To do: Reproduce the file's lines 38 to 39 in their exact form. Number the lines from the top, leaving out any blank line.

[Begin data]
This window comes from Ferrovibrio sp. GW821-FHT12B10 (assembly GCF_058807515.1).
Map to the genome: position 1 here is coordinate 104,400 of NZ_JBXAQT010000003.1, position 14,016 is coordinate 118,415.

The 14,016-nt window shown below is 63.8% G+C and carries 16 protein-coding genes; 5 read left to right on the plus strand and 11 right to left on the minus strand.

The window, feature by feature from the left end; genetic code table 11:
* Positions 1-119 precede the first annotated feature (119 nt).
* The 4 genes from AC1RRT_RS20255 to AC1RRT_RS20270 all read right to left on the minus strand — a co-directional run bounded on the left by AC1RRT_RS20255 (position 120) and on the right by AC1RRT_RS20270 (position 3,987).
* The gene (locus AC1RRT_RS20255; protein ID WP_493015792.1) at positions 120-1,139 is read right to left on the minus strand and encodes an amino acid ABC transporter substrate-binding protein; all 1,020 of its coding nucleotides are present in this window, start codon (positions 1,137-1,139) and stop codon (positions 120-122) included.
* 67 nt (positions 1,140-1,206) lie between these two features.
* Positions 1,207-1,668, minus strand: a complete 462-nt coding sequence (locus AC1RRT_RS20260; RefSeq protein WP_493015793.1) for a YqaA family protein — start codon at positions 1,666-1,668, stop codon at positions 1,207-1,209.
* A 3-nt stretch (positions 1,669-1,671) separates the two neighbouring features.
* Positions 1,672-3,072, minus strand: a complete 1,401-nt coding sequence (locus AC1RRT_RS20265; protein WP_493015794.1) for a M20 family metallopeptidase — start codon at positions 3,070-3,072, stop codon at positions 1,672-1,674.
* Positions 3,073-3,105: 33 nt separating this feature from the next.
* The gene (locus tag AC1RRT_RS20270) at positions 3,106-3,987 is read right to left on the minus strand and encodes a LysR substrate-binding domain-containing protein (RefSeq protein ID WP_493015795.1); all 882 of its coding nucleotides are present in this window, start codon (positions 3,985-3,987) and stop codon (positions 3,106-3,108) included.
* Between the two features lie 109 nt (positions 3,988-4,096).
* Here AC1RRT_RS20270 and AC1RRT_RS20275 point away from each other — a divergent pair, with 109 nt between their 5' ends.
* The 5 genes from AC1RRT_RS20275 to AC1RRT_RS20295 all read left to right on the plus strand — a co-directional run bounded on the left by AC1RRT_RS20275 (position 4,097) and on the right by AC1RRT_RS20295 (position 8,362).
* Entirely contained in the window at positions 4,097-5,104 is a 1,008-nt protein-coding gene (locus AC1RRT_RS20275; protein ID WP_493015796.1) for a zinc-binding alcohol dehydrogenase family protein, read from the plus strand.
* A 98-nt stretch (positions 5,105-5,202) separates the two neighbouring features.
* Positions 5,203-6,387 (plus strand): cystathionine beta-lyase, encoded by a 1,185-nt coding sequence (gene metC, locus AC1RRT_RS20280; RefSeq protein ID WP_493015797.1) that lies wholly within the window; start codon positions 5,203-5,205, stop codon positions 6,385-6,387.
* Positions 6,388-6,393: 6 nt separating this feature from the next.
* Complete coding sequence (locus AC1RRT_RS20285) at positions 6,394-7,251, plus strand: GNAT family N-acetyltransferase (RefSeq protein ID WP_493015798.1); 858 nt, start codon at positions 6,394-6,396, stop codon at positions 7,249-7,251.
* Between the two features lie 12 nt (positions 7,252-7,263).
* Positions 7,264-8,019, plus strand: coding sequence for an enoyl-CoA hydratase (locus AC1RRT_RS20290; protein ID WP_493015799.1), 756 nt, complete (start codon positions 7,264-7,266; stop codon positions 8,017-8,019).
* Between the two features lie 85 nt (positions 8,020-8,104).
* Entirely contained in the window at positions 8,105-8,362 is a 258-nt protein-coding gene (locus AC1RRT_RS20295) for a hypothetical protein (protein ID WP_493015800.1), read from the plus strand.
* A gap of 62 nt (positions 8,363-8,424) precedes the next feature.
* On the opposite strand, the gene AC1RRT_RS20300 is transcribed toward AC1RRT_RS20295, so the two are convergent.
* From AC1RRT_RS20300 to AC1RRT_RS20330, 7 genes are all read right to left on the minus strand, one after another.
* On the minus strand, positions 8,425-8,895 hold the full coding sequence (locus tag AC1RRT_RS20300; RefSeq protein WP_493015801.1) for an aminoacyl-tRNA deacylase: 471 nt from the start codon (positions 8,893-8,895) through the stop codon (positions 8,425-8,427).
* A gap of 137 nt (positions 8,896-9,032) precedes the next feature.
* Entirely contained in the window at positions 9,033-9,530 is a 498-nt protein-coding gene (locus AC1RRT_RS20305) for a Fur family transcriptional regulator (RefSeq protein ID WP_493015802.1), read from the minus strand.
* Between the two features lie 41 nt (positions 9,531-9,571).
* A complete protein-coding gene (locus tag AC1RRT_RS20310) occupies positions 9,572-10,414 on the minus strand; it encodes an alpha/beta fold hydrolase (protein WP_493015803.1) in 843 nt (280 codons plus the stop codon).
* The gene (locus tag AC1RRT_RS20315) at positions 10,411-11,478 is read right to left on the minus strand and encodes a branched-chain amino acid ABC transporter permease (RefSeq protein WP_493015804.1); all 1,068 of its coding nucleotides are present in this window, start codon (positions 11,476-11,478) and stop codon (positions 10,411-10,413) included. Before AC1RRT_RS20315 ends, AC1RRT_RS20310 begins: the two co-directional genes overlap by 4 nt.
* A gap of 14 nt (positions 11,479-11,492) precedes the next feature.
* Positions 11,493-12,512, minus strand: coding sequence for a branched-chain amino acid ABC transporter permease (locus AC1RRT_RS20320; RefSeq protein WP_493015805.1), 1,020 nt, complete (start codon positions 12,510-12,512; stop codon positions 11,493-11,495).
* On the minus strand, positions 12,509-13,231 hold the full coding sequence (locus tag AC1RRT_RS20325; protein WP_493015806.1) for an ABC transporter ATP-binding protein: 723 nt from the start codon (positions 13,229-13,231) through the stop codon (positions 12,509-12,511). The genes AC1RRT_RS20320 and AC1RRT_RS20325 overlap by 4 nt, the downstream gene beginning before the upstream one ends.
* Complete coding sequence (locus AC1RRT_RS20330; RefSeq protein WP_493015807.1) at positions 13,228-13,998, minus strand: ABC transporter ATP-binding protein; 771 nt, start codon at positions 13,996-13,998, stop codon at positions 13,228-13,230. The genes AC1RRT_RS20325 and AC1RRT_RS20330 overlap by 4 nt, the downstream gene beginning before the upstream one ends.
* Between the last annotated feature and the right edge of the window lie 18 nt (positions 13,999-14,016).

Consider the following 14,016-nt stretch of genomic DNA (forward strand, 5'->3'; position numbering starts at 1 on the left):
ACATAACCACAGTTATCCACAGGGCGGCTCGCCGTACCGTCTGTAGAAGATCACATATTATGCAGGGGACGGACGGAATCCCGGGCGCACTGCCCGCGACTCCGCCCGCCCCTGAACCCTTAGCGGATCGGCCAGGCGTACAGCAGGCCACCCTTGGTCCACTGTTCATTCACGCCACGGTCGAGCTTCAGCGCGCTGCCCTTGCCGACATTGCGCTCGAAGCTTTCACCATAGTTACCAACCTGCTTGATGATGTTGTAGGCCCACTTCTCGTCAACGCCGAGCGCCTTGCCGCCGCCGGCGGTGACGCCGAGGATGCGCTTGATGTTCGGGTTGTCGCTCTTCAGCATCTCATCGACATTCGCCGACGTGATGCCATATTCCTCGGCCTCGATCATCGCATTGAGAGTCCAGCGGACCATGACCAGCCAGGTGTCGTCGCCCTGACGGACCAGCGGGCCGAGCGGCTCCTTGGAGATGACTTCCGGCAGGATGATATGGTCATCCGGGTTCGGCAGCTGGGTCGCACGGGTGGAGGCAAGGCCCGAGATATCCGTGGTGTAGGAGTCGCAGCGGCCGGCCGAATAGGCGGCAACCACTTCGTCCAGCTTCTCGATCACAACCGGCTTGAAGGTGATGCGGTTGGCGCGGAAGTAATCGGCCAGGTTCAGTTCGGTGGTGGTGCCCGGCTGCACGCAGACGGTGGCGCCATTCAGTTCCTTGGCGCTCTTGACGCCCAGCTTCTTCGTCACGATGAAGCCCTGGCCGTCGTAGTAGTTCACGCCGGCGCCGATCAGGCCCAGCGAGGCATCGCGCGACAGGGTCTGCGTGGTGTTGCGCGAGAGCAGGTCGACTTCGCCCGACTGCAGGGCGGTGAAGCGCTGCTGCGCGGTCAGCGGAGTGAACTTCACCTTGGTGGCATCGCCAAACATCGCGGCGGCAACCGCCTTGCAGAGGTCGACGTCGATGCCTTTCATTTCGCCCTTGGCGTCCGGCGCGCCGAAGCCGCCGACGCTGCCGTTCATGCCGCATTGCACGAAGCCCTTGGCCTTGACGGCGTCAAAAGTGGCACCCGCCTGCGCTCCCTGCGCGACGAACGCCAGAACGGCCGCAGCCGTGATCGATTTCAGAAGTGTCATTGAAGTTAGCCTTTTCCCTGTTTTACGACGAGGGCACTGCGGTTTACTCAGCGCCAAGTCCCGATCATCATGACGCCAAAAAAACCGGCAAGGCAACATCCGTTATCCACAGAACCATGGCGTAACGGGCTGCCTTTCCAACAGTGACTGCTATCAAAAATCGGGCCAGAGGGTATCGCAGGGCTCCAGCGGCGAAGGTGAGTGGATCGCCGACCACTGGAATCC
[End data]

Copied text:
* Complete coding sequence (locus AC1RRT_RS20330; RefSeq protein WP_493015807.1) at positions 13,228-13,998, minus strand: ABC transporter ATP-binding protein; 771 nt, start codon at positions 13,996-13,998, stop codon at positions 13,228-13,230. The genes AC1RRT_RS20325 and AC1RRT_RS20330 overlap by 4 nt, the downstream gene beginning before the upstream one ends.
* Between the last annotated feature and the right edge of the window lie 18 nt (positions 13,999-14,016).